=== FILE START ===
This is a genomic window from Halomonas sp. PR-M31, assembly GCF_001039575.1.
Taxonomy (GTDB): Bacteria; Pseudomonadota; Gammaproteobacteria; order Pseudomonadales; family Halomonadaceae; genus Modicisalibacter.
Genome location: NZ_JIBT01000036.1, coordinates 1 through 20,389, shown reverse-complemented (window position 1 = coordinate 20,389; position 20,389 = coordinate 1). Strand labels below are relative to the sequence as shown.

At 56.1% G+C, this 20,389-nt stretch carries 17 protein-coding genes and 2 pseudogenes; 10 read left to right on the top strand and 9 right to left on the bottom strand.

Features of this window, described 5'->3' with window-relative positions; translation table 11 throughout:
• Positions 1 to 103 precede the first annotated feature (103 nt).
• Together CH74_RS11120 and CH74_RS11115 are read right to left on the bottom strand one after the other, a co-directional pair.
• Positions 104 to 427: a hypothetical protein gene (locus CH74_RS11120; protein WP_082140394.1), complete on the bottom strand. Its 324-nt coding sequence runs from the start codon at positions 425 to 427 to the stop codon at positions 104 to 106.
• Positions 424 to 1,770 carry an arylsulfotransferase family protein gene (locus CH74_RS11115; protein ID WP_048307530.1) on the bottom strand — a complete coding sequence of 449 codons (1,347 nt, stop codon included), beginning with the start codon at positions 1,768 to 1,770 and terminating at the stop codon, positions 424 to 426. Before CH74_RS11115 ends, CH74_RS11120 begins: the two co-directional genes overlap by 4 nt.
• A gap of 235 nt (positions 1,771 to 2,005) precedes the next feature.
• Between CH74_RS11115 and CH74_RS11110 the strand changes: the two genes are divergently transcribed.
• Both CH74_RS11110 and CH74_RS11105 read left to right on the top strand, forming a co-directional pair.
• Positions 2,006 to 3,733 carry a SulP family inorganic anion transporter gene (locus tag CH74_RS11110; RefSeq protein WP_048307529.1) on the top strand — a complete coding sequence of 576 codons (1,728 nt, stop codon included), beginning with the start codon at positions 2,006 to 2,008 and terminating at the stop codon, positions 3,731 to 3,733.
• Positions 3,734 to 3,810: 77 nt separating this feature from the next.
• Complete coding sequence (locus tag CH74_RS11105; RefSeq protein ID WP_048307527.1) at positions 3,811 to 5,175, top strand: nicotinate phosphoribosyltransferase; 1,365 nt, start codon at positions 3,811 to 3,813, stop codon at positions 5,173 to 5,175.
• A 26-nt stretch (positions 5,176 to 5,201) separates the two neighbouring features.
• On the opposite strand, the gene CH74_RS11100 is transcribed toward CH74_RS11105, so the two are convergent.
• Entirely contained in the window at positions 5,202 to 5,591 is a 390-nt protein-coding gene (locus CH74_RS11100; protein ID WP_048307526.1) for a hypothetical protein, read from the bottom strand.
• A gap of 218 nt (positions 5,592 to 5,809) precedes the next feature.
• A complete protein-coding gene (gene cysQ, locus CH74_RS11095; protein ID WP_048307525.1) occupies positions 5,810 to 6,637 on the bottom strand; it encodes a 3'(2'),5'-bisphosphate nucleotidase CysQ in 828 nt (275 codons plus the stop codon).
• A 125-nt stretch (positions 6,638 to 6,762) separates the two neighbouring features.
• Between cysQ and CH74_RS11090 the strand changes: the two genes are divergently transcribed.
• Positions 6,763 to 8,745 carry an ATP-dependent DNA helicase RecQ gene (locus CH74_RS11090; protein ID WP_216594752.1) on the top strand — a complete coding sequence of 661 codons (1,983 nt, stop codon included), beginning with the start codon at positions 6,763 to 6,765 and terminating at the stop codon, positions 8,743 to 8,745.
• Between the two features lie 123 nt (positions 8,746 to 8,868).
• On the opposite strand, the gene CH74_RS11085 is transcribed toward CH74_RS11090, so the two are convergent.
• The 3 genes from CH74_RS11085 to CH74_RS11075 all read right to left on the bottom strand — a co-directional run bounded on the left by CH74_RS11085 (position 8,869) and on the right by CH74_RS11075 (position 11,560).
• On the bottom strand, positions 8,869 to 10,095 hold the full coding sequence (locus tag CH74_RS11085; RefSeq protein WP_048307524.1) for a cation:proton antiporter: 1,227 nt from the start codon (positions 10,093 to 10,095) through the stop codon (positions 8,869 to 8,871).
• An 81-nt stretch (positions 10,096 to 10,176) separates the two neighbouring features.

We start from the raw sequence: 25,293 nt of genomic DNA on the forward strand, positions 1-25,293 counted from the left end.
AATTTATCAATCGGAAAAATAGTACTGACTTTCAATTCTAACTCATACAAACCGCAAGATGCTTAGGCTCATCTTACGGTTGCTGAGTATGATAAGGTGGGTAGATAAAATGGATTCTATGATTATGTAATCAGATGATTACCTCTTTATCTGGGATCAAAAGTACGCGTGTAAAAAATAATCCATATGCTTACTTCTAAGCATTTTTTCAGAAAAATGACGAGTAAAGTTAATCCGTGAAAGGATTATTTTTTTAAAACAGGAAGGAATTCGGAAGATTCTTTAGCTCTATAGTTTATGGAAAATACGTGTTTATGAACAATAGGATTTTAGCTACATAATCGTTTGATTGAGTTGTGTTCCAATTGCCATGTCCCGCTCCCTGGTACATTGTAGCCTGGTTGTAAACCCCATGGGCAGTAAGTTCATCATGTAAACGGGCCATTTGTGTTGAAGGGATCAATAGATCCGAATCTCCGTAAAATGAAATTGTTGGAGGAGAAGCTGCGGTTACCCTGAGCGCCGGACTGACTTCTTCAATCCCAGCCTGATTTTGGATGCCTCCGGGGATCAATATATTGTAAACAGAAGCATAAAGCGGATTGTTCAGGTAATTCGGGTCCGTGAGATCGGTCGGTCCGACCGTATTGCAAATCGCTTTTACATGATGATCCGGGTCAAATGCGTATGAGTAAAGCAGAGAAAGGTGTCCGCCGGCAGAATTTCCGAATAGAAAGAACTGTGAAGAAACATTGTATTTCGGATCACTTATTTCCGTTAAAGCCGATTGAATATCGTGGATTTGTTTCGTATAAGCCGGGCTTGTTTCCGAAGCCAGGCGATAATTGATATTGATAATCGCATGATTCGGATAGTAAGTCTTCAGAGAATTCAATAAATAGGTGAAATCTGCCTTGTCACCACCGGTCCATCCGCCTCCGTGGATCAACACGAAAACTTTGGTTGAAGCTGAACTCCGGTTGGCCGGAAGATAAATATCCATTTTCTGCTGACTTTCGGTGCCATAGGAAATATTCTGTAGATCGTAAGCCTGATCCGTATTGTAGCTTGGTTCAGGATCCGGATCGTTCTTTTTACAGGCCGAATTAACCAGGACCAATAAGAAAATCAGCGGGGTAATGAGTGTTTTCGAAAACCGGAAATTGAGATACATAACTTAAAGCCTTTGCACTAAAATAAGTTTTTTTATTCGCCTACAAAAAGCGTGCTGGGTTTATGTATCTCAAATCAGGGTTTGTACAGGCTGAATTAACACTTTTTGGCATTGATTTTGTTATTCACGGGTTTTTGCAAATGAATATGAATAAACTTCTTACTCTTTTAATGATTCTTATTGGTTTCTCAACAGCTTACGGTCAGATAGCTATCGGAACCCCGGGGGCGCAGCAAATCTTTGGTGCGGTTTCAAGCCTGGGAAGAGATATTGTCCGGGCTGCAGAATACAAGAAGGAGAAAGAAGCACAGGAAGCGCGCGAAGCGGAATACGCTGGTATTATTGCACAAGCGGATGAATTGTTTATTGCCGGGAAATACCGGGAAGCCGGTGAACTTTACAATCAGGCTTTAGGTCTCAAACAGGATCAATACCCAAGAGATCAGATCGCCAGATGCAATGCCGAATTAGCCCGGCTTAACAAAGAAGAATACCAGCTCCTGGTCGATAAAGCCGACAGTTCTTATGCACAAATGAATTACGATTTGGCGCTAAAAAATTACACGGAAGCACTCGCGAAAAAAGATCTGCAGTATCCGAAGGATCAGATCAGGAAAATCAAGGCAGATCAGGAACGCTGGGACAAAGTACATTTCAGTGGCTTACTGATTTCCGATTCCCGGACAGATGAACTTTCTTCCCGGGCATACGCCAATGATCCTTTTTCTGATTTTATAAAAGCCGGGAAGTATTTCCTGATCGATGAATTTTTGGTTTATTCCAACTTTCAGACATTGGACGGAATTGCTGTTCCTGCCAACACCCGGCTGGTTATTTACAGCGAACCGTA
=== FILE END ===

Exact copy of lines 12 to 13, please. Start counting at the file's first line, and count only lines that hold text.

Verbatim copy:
• Both CH74_RS11110 and CH74_RS11105 read left to right on the top strand, forming a co-directional pair.
• Positions 2,006 to 3,733 carry a SulP family inorganic anion transporter gene (locus tag CH74_RS11110; RefSeq protein WP_048307529.1) on the top strand — a complete coding sequence of 576 codons (1,728 nt, stop codon included), beginning with the start codon at positions 2,006 to 2,008 and terminating at the stop codon, positions 3,731 to 3,733.